We went on a special train to Portsmouth next morning through the summer heat, and assembled, with those who were to speak, in the back portion of the opera-house, behind the scenes: Clemens was genial and good-natured with all the discomfort of it; and he liked to fancy, with Howells, who had come over from Kittery Point, how Aldrich must be amused at the whole circumstance if he could see them punishing themselves to do honor to his memory. Richard Watson Gilder was there, and Hamilton Mabie; also Governor Floyd of New Hampshire; Colonel Higginson, Robert Bridges, and other distinguished men. We got to the more open atmosphere of the stage presently, and the exercises began. Clemens was last on the program.

The others had all said handsome, serious things, and Clemens himself had mentally prepared something of the sort; but when his turn came, and he rose to speak, a sudden reaction must have set in, for he delivered an address that certainly would have delighted Aldrich living, and must have delighted him dead, if he could hear it. It was full of the most charming humor, delicate, refreshing, and spontaneous. The audience, that had been maintaining a proper gravity throughout, showed its appreciation in ripples of merriment that grew presently into genuine waves of laughter. He spoke out his regret for having worn black clothes. It was a mistake, he said, to consider this a solemn time-- Aldrich would not have wished it to be so considered. He had been a man who loved humor and brightness and wit, and had helped to make life merry and delightful. Certainly, if he could know, he would not wish this dedication of his own home to be a lugubrious, smileless occasion. Outside, when the services were ended, the venerable juvenile writer, J. T. Trowbridge, came up to Clemens with extended hand. Clemens said: "Trowbridge, are you still alive? You must be a thousand years old. Why, I listened to your stories while I was being rocked in the cradle." Trowbridge said:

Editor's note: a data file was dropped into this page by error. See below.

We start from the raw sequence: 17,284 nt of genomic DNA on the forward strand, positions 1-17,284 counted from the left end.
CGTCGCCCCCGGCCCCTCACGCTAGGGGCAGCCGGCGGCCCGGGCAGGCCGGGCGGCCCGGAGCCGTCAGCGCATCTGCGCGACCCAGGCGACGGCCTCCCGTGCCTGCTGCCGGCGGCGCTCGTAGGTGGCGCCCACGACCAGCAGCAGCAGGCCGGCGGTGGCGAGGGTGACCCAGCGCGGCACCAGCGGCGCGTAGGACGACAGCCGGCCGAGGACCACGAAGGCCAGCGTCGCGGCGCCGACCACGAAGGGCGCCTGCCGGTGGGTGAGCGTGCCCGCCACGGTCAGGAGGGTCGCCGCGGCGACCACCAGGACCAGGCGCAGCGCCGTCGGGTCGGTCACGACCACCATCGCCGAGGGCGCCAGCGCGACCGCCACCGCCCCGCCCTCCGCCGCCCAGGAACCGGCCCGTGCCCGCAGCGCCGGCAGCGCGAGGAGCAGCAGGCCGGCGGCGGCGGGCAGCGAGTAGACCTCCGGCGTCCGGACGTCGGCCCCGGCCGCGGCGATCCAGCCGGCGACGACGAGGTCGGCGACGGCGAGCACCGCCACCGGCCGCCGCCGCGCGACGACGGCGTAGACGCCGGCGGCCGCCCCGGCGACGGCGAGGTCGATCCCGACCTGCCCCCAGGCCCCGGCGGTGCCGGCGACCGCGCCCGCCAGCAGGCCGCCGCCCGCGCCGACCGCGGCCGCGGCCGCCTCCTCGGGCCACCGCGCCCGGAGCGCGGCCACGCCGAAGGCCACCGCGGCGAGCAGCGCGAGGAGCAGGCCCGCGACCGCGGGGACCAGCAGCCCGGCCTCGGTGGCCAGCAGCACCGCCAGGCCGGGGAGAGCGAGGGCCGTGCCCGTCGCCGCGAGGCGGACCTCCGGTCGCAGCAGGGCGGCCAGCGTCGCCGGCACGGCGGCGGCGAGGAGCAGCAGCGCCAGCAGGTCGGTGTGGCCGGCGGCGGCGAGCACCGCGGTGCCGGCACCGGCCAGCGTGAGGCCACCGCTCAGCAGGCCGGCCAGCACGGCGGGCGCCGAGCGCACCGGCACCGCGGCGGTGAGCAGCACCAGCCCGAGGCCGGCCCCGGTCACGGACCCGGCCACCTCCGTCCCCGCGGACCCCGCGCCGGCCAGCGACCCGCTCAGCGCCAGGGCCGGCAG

"Mark, there's some mistake. My earliest infant smile was wakened with one of your jokes."

They stood side by side against a fence in the blazing sun and were photographed--an interesting picture.

We returned to Boston that evening. Clemens did not wish to hurry in the summer heat, and we remained another day quietly sight-seeing, and driving around and around Commonwealth Avenue in a victoria in the cool of the evening. Once, remembering Aldrich, he said:

"I was just planning Tom Sawyer when he was beginning the 'Story of a Bad Boy'. When I heard that he was writing that I thought of giving up mine, but Aldrich insisted that it would be a foolish thing to do. He thought my Missouri boy could not by any chance conflict with his boy of New England, and of course he was right."

He spoke of how great literary minds usually came along in company. He said:

"Now and then, on the stream of time, small gobs of that thing which we call genius drift down, and a few of these lodge at some particular point, and others collect about them and make a sort of intellectual island--a towhead, as they say on the river--such an accumulation of intellect we call a group, or school, and name it.

"Thirty years ago there was the Cambridge group. Now there's been still another, which included Aldrich and Howells and Stedman and Cable. It will soon be gone. I suppose they will have to name it by and by."

He pointed out houses here and there of people he had known and visited in other days. The driver was very anxious to go farther, to other and more distinguished sights. Clemens mildly but firmly refused any variation of the program, and so we kept on driving around and around the shaded loop of Beacon Street until dusk fell and the lights began to twinkle among the trees.



Clemens' next absence from Redding came on August 1, 1908, when the sudden and shocking news was received of the drowning of his nephew, Samuel E. Moffett, in the surf of the Jersey shore.

Mark Twain
Classic Literature Library

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